Workout Journal
Editors Pick

The Power of the Workout Journal

The easiest way to progress your training is by using a workout journal to document your numbers, says natural bodybuilding champion Paul O’Brien.

Fitness and Nutrition is a world where people love to over-complicate things. People want to believe that more complex training programmes (that require a calculator and a maths degree to work out ) are superior to programmes that look basic and simple on paper.

How to Use a Workout Journal

In my experience, basic simple programmes combined with the correct use of your log book not to mention brutal hard work will always be superior to fancy dancy programmes.

The true art in making improvements lies in knowing what to try and beat each week and this relies upon keeping useful records and notes from each completed training session.

Some weeks you will be able to add weight to the bar/dumbbell whereas other weeks you may be aiming to add an extra rep to what you did the previous week. In fact, some weeks neither of these may be possible and you will just be looking to perform the target reps with “ better technique “ than last time which is still a positive progression. 👍

It is very useful to make notes after each exercise performed and give a perceived rating of effort/ difficulty/reps left in reserve.

Something as simple as “could get 2 more reps on this weight“ or as the case may be “keep the weight the same and aim for 1 extra rep”. This will leave valuable clues as to what you should aim for the following week.

You should also write down any positive technique changes you make or useful coaching cues that made you connect with any exercises performed.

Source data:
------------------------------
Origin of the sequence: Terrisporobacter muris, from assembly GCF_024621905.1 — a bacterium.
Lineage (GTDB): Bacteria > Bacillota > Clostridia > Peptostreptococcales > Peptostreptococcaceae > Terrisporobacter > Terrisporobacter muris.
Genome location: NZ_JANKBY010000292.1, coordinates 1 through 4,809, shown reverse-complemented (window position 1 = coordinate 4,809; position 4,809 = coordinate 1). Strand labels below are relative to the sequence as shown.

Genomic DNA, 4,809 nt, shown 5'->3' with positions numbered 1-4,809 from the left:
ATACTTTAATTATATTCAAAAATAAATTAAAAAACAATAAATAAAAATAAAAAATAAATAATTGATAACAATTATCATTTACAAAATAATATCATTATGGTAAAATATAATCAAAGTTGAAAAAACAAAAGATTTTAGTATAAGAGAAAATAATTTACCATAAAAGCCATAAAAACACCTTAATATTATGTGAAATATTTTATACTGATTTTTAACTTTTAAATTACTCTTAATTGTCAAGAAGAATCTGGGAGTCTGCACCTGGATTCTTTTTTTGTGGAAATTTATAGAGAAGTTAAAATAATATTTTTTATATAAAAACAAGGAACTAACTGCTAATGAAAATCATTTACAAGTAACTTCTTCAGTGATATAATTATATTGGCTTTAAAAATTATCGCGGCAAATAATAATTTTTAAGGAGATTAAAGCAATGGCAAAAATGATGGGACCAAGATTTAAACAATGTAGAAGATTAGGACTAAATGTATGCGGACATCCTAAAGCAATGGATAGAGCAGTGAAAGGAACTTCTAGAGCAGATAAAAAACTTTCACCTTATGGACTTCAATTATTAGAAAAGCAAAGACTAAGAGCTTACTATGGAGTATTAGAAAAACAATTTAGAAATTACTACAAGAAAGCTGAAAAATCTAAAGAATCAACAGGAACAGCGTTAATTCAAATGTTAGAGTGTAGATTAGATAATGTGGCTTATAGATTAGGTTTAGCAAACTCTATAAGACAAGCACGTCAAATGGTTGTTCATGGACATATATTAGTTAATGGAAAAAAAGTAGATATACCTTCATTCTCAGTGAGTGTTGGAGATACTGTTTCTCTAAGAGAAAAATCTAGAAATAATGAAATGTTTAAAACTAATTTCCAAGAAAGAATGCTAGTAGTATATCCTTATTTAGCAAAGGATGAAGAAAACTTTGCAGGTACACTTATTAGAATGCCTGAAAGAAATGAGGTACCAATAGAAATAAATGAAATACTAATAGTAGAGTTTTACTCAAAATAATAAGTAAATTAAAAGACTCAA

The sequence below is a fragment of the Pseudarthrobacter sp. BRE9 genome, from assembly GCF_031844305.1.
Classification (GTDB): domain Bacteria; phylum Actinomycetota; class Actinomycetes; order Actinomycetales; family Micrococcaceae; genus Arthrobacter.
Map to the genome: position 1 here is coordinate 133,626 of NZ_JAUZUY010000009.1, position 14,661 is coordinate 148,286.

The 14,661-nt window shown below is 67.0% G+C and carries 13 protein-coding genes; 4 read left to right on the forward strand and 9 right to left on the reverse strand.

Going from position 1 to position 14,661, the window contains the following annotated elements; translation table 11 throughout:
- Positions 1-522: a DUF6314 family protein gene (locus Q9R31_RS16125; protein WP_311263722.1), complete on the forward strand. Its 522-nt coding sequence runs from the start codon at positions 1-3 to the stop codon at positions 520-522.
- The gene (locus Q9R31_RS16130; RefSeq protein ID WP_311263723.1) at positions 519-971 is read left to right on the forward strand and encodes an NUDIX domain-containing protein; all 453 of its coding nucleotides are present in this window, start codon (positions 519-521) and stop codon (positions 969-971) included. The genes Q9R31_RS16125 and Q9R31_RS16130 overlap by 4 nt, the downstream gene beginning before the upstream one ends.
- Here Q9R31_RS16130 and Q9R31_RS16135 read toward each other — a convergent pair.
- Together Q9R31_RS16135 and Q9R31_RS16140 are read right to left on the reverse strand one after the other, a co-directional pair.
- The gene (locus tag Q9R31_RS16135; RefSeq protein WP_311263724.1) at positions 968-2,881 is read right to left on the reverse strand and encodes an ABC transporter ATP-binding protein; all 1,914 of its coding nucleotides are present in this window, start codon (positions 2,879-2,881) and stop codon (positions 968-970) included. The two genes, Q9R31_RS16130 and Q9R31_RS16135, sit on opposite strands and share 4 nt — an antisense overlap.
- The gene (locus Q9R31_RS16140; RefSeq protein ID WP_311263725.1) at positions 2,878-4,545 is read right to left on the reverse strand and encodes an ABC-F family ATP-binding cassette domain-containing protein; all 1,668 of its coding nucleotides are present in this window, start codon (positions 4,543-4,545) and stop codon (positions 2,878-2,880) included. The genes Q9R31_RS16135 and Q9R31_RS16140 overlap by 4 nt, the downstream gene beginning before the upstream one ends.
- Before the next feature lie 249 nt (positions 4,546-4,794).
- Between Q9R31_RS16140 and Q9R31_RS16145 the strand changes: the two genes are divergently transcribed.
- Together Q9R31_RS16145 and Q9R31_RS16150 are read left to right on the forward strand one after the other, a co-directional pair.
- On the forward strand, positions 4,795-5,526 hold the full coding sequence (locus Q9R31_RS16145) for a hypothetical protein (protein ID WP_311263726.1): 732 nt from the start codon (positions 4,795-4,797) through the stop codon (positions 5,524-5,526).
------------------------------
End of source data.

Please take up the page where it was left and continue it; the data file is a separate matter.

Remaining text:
Nutrition Journal

Nutrition wise it is also well worth writing down what you had to eat before a training session especially if you train really well or indeed badly one day as the food you eat and the actual amounts is one of the most important factors in improving performance in the gym.

Other factors worth logging that can all affect performance in the gym are amounts of sleep, water, stress levels, time spent in work ( stress ) …. all these can have a positive or negative effect on a training session and very often people make knee-jerk reactions to their training programme because of one bad session when the true answer lies in one of the above lifestyle factors.

Conclusion

To get the most out of your training my advice is to pick the exercises that serve YOU best and then aim to execute each exercise with the best technique possible to get the most out of every rep and set you perform.

Combining this with correct use of your logbook will allow you to make progress much faster than a routine only Einstein could truly understand.

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